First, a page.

I STAND before this House and the nation overwhelmed by the responsibility that is being thrust upon my shoulders.
I am truly humbled by the opportunity to serve as the fourth President of the democratic Republic of South Africa.
South Africa is a remarkable country with very special people. We normally get caught up in our day-to-day challenges and forget to appreciate this fact. We made history in the world in 1994 when together we discarded our tragic past, and opted for a future of harmony, peace and stability.
We elected our first President, our icon Nelson Rolihlahla Mandela, whom we all love dearly. Madiba taught us the importance of forgiveness, reconciliation and humility.
He made us walk tall and feel proud to be South Africans. As President of the Republic, I will do my best to lead the country towards the realisation of Madiba’s vision of a truly non-sexist, non-racial South Africa, united in its diversity.
With the support of my organisation the ANC, as well as all South Africans, I hope to lead the country on a path of friendship, cooperation, harmony, unity and faster change.
We have just emerged from very vibrant elections. The Independent Electoral Commission, which can always be relied upon to deliver free and fair elections, rose to the occasion. The millions of South African voters made us their public representatives, the custodians of their hopes and dreams.
The next five years will depend on us as public representatives to serve them with dignity and respect and to maintain the decorum of Parliament, which is the face of our democracy. Our people have high expectations. As the executive, we will do our best to be more hands-on, more accessible and to deliver on our commitments.
We also intend to start a new chapter in relations between government and the opposition. We reiterate that it should be possible to work with opposition parties on issues that are in the national interest. While appreciating a robust opposition, we also trust that we will be able to move slightly away from the dogmatic approach, which turns every issue into a contentious one.
On the side of the executive, we will also need to try to avoid being over-defensive, and not view all criticism from the opposition in a negative light.
We can surely be able to build a working relationship that emphasises oversight, while also allowing cooperation where necessary.Â It is going to be a busy five years. We have deliberately given ourselves five priorities to focus on which will make us more effective in implementation.
As you are aware we will focus on education, health, land reform and rural development, the fight against crime as well as creating decent work. We are determined to leave an indelible mark in these five areas. Our most immediate priority is to respond decisively to the challenges posed by the global economic downturn.
We must move quickly to implement the framework agreed by government, business and labour to protect jobs and boost the economy. It is my fervent hope that our public servants heard our campaign message and understand that it shall not be business as usual. We expect hard work and utmost dedication.
Allow me to point out that it was quite a moving moment for me to be sworn in again as a Member of Parliament, even though my membership was just for a few hours.
I have a special relationship with parliament, especially this House. I have sat in various sections and now know every corner of the House. In 1994 I used to sit in the cross-benches as an NCOP KwaZulu-Natal representative, when I was still MEC for Economic Affairs and Tourism.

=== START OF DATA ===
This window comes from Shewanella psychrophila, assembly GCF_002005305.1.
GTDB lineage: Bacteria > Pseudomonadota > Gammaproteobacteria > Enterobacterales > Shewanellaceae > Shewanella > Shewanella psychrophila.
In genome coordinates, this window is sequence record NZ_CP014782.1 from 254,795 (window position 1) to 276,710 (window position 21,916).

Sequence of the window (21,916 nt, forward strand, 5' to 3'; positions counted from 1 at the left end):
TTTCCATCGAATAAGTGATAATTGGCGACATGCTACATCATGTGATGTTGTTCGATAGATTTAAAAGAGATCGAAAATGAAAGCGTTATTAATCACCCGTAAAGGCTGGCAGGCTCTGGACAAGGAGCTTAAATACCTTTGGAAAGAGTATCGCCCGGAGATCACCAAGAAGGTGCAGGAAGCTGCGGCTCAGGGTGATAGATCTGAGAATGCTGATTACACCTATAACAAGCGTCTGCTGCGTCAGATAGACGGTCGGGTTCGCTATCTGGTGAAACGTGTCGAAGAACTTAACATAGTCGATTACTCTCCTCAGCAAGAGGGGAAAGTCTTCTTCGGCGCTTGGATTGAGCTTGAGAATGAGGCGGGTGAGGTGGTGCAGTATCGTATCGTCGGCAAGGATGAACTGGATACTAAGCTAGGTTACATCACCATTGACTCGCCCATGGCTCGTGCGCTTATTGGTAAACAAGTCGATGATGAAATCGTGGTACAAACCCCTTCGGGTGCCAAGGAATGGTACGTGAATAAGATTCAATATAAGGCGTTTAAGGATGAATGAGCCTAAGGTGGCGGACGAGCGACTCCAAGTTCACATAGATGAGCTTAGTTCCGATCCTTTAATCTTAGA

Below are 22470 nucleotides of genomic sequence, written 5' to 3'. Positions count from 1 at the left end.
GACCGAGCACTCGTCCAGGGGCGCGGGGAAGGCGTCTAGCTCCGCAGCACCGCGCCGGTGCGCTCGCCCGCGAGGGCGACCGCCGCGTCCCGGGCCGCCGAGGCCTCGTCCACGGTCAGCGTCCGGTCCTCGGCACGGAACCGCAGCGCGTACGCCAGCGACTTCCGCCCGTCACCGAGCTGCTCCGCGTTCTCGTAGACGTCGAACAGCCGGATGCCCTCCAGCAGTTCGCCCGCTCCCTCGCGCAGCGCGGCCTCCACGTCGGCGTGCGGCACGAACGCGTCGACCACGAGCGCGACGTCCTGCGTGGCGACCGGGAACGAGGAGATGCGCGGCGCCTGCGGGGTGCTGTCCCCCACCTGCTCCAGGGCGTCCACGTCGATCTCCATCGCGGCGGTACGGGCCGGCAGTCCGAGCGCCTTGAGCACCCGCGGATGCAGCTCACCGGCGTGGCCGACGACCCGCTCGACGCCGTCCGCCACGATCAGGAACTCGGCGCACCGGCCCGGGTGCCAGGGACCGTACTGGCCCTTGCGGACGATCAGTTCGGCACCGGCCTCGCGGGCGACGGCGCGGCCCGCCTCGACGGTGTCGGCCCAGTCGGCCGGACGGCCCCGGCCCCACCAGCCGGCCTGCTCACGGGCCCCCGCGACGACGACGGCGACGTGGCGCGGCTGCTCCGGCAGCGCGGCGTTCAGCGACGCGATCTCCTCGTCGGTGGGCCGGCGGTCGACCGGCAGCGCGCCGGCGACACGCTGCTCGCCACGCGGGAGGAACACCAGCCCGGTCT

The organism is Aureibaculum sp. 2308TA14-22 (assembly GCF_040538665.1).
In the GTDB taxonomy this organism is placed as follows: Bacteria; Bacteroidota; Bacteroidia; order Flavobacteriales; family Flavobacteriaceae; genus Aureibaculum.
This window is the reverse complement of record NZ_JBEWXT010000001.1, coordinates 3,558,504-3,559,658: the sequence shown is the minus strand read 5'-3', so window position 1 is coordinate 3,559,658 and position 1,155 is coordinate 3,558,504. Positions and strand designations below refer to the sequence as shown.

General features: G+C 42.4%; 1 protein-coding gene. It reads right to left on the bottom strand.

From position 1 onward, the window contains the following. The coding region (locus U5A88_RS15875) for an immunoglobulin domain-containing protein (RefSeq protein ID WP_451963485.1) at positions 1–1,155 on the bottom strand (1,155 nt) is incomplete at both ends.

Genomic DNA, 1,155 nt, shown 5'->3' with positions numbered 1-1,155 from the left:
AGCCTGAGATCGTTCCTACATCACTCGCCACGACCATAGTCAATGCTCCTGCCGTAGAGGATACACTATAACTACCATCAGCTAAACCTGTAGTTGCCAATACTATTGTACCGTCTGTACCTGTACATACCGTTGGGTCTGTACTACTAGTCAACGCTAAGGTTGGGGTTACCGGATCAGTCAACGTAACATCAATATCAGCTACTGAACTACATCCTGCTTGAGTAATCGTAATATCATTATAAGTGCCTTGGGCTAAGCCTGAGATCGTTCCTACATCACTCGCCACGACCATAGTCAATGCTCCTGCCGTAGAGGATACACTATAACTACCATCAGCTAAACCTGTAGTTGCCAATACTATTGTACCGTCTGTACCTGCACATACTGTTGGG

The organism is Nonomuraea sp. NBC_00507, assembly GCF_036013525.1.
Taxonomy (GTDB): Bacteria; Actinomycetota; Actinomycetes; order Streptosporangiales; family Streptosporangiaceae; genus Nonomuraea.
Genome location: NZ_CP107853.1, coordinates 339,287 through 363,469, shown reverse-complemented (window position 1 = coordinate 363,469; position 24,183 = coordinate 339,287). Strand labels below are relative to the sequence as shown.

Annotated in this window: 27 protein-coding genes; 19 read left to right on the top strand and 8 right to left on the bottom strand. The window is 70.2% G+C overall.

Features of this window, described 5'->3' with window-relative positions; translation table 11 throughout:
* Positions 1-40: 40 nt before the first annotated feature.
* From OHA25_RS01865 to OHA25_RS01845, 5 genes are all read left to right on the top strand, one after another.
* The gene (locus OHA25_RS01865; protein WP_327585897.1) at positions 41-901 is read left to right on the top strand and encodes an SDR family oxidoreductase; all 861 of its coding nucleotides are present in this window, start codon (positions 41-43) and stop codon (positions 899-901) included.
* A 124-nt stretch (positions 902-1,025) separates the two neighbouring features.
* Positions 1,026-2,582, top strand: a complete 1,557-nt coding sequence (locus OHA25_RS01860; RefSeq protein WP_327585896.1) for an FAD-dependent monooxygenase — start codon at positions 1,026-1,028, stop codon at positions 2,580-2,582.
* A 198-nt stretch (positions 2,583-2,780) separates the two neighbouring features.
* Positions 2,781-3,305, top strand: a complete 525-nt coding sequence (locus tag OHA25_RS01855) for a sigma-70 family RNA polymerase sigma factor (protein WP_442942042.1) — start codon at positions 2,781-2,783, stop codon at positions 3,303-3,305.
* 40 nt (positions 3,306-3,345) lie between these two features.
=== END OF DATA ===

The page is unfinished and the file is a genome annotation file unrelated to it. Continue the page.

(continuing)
In 1999 I moved to the front benches as Deputy President of the Republic. Members who were part of the last parliament will confirm that I was a very well behaved member. I attended sessions and presented myself timeously for the fortnightly deputy president’s question time.
I dutifully answered all questions, amid occasional heckling from the opposition benches. Honourable Members who would not let me rest and kept me very busy with questions included the Honourable Koos van der Merwe and Velaphi Ndlovu of the IFP, Pieter Mulder of FF Plus and the Honourable Cherilyne Dudley of the ACDP.
I was also a proud recipient of little notes from honourable members from various political parties, usually gossiping about each other, which I have kept very safely at home.
I left rather unceremoniously on June 14 2005, without an opportunity to say goodbye to all my friends. However, members will recall that I continued to visit, now sitting in the public gallery during the opening of parliament and other occasions.
However, despite all this dedication, I automatically lose my seat on being elected President! I am therefore considering running for honorary life membership! I am sure that even the DA would support such a motion!
Let me use this opportunity to congratulate our new presiding officers, and wish them well on their appointments.
We also recognise the contribution of all our former presiding officers. We must also acknowledge and thank the outgoing Cabinet for their good service. I will not dwell too much on the matter of Cabinet, Honourable Speaker. I understand the anxiety.
I intend to have my Cabinet assume office by May 11, so that we can get down to business. I have gained immensely from the wisdom of the top five ANC officials whom I have consulted on the matter.
I should be able to produce a team that will work very hard, and with the necessary speed. We mean business when we talk about faster change.
BY JACOB ZUMA, SA PRESIDENT